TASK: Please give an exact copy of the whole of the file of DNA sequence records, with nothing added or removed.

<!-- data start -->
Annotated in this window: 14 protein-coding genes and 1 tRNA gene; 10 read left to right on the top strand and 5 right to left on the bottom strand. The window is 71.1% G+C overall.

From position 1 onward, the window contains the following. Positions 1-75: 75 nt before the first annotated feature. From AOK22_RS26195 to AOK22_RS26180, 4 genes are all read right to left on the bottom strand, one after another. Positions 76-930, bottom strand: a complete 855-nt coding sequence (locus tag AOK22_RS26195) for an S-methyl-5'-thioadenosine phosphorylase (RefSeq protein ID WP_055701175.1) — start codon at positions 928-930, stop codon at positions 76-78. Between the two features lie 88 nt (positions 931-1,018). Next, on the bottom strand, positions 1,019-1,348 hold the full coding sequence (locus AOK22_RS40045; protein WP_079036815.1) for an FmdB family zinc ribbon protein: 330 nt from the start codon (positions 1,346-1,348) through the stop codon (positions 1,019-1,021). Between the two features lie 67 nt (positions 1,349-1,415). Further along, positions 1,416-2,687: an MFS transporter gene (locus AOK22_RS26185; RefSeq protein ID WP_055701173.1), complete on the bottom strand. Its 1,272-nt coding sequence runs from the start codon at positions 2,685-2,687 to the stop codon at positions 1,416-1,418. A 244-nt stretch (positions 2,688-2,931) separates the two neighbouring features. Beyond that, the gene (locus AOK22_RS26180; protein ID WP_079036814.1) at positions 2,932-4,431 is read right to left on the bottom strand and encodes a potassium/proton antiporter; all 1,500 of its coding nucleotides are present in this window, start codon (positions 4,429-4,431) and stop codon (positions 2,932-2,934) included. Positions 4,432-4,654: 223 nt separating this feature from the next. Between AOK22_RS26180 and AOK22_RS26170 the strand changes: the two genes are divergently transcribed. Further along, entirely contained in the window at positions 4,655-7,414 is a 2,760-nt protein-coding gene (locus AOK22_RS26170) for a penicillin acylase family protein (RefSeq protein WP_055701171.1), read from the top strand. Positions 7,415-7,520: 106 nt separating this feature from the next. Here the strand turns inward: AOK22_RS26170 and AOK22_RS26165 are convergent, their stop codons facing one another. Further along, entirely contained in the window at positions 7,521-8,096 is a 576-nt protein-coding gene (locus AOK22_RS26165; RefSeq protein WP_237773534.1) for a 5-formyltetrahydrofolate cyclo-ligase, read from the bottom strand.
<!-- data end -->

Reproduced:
Annotated in this window: 14 protein-coding genes and 1 tRNA gene; 10 read left to right on the top strand and 5 right to left on the bottom strand. The window is 71.1% G+C overall.

From position 1 onward, the window contains the following. Positions 1-75: 75 nt before the first annotated feature. From AOK22_RS26195 to AOK22_RS26180, 4 genes are all read right to left on the bottom strand, one after another. Positions 76-930, bottom strand: a complete 855-nt coding sequence (locus tag AOK22_RS26195) for an S-methyl-5'-thioadenosine phosphorylase (RefSeq protein ID WP_055701175.1) — start codon at positions 928-930, stop codon at positions 76-78. Between the two features lie 88 nt (positions 931-1,018). Next, on the bottom strand, positions 1,019-1,348 hold the full coding sequence (locus AOK22_RS40045; protein WP_079036815.1) for an FmdB family zinc ribbon protein: 330 nt from the start codon (positions 1,346-1,348) through the stop codon (positions 1,019-1,021). Between the two features lie 67 nt (positions 1,349-1,415). Further along, positions 1,416-2,687: an MFS transporter gene (locus AOK22_RS26185; RefSeq protein ID WP_055701173.1), complete on the bottom strand. Its 1,272-nt coding sequence runs from the start codon at positions 2,685-2,687 to the stop codon at positions 1,416-1,418. A 244-nt stretch (positions 2,688-2,931) separates the two neighbouring features. Beyond that, the gene (locus AOK22_RS26180; protein ID WP_079036814.1) at positions 2,932-4,431 is read right to left on the bottom strand and encodes a potassium/proton antiporter; all 1,500 of its coding nucleotides are present in this window, start codon (positions 4,429-4,431) and stop codon (positions 2,932-2,934) included. Positions 4,432-4,654: 223 nt separating this feature from the next. Between AOK22_RS26180 and AOK22_RS26170 the strand changes: the two genes are divergently transcribed. Further along, entirely contained in the window at positions 4,655-7,414 is a 2,760-nt protein-coding gene (locus AOK22_RS26170) for a penicillin acylase family protein (RefSeq protein WP_055701171.1), read from the top strand. Positions 7,415-7,520: 106 nt separating this feature from the next. Here the strand turns inward: AOK22_RS26170 and AOK22_RS26165 are convergent, their stop codons facing one another. Further along, entirely contained in the window at positions 7,521-8,096 is a 576-nt protein-coding gene (locus AOK22_RS26165; RefSeq protein WP_237773534.1) for a 5-formyltetrahydrofolate cyclo-ligase, read from the bottom strand.